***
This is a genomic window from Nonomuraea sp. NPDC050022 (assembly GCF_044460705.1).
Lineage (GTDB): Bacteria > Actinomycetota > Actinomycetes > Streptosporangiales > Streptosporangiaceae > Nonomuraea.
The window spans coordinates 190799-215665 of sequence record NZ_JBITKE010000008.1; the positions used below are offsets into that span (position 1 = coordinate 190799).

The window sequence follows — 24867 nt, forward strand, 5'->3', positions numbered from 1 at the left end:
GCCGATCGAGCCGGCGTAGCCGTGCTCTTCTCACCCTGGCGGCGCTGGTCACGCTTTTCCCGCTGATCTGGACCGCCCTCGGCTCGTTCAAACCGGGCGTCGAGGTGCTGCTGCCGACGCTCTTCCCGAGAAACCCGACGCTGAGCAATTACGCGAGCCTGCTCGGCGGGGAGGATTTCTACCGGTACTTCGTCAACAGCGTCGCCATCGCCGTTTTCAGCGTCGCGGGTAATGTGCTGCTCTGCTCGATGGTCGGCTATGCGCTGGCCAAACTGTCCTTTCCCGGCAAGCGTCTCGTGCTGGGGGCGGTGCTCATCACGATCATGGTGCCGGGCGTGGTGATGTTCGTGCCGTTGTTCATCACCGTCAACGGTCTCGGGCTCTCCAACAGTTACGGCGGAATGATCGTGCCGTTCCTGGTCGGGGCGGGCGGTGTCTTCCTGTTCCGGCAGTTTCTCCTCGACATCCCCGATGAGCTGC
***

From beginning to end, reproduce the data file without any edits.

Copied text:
This is a genomic window from Nonomuraea sp. NPDC050022 (assembly GCF_044460705.1).
Lineage (GTDB): Bacteria > Actinomycetota > Actinomycetes > Streptosporangiales > Streptosporangiaceae > Nonomuraea.
The window spans coordinates 190799-215665 of sequence record NZ_JBITKE010000008.1; the positions used below are offsets into that span (position 1 = coordinate 190799).

The window sequence follows — 24867 nt, forward strand, 5'->3', positions numbered from 1 at the left end:
GCCGATCGAGCCGGCGTAGCCGTGCTCTTCTCACCCTGGCGGCGCTGGTCACGCTTTTCCCGCTGATCTGGACCGCCCTCGGCTCGTTCAAACCGGGCGTCGAGGTGCTGCTGCCGACGCTCTTCCCGAGAAACCCGACGCTGAGCAATTACGCGAGCCTGCTCGGCGGGGAGGATTTCTACCGGTACTTCGTCAACAGCGTCGCCATCGCCGTTTTCAGCGTCGCGGGTAATGTGCTGCTCTGCTCGATGGTCGGCTATGCGCTGGCCAAACTGTCCTTTCCCGGCAAGCGTCTCGTGCTGGGGGCGGTGCTCATCACGATCATGGTGCCGGGCGTGGTGATGTTCGTGCCGTTGTTCATCACCGTCAACGGTCTCGGGCTCTCCAACAGTTACGGCGGAATGATCGTGCCGTTCCTGGTCGGGGCGGGCGGTGTCTTCCTGTTCCGGCAGTTTCTCCTCGACATCCCCGATGAGCTGC